Do you obsessively hop on the scale each morning to see how much weight you’ve lost or gained? Is this really giving you good information or just playing with your emotions? Find out how often you should weigh yourself and what the number on the scale really means.
Don’t Drive Yourself Nutty
Running to the scale every morning will make you insane. The fluids in your body shift regularly, making it nearly impossible to have the exact same weight every day. Women especially experience fluid shifts especially around their menstrual cycle, making their weight fluctuate — and that’s totally normal!
If you’ve just started exercising, you can also find yourself being disappointed with the scale. When you work out, you may start losing fat but gain muscle. Since muscle weighs slightly more than fat, you’ll find the number on the scale may not be changing or it might even be going upward slightly. Because your body composition is changing, you may also find that your clothing fits differently.
Your diet can also contribute to water retention. If you eat a very salty meal, your body may hold on to some extra water. Also, if you had a hard workout, sweated a lot and didn’t drink enough, your body may take a little while to regulate itself.
Best Measurements for Fat Loss
The scale isn’t always the best measure of weight loss or change in body composition. Even taking your body mass index (which uses height compared to weight) isn’t very accurate, because of possible changes in body composition. Here are two better ways to check if you really lost weight:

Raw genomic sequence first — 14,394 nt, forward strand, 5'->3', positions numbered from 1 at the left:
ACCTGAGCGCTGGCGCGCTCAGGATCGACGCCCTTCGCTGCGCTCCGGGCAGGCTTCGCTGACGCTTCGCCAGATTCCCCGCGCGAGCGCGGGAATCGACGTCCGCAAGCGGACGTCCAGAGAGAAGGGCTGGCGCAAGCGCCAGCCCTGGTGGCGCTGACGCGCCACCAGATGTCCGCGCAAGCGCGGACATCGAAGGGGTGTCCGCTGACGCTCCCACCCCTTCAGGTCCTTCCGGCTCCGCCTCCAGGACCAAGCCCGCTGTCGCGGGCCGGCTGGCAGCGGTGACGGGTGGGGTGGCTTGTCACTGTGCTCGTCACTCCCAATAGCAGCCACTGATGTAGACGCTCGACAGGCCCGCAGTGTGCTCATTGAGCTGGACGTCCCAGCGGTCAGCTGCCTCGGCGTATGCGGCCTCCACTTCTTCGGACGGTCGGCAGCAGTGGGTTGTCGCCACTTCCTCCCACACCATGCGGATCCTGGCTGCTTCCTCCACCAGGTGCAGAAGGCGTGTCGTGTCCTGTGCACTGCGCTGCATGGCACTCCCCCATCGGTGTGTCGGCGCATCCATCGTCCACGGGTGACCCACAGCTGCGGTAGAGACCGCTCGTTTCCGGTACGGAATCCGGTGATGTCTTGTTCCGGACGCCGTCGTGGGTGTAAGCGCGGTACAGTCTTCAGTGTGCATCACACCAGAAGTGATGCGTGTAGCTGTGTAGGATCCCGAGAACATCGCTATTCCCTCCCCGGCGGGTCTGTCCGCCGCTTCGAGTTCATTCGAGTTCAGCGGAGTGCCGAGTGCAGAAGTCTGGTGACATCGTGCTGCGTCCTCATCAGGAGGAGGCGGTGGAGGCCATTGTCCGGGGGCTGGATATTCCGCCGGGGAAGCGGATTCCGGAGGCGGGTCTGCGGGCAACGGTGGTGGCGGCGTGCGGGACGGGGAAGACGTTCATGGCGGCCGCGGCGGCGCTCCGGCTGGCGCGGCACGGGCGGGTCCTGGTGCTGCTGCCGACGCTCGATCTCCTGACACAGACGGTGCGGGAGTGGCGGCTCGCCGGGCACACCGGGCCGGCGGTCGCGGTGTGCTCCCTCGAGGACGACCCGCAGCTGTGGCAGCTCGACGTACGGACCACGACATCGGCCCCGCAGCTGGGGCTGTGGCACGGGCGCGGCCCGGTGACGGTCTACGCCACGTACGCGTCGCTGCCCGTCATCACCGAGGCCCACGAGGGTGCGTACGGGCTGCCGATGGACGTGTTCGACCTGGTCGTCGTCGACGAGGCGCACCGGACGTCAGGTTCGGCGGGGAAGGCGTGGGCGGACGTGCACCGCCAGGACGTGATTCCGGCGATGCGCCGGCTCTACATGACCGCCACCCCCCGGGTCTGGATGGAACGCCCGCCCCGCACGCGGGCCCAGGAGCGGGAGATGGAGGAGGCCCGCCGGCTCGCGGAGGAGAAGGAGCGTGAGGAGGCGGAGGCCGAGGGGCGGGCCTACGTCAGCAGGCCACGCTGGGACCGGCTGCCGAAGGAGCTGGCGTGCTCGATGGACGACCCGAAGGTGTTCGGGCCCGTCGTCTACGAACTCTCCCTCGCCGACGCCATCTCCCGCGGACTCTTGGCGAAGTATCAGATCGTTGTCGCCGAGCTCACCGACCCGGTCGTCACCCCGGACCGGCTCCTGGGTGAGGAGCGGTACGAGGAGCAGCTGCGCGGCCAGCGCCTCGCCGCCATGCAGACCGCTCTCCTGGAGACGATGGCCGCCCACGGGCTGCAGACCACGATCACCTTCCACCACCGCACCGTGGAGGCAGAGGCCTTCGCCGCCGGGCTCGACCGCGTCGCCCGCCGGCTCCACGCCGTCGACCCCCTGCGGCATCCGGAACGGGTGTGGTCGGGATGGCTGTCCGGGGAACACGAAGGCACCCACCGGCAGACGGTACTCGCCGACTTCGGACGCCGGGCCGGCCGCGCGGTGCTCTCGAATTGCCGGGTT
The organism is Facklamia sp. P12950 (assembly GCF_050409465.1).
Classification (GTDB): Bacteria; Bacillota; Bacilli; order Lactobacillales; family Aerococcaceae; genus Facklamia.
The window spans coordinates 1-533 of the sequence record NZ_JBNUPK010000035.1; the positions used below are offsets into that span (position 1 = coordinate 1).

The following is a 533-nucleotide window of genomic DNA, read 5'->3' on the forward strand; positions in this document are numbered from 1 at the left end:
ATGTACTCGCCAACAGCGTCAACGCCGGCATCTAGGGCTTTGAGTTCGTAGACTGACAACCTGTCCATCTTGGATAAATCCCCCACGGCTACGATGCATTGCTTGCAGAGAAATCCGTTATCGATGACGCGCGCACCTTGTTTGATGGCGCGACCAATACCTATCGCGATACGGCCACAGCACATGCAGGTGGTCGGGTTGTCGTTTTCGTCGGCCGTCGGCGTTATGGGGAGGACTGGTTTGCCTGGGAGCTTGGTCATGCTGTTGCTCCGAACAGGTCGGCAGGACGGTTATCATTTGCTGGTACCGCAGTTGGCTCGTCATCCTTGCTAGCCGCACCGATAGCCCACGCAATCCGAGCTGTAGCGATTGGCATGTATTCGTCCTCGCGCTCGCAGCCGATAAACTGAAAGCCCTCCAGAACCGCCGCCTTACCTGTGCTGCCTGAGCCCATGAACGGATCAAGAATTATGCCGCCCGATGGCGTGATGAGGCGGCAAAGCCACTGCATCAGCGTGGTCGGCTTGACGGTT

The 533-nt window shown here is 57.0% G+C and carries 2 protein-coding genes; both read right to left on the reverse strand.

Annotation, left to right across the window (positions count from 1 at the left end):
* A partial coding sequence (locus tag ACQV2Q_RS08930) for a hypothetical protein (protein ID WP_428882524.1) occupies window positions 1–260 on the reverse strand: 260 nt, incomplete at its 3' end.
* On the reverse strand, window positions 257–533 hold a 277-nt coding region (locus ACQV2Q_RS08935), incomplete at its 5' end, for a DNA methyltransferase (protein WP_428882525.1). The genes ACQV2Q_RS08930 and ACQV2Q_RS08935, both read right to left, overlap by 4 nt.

1. Waist circumference: Circle your waist with a tape measure to determine how many inches you’ve lost. The tape measure should be placed at the level of your belly button.
2. Body fat percentage: Dietitians and certified trainers can take your body fat percentage, using skin calipers or other methods. This can help tell you the changes in your body composition, especially after you’ve been working out for several weeks or months. Do not use those electric units at the gym, however; they are very unreliable.
For any method you choose, you want to track changes over time so you get the full picture of what is happening to your body.
Bottom Line: The scale doesn’t tell you the best story of what is going on, so don’t make it your all-or-nothing way to measure your weight.
Toby Amidor, MS, RD, CDN, is a registered dietitian and consultant who specializes in food safety and culinary nutrition. She is the author of The Greek Yogurt Kitchen: More Than 130 Delicious, Healthy Recipes for Every Meal of the Day.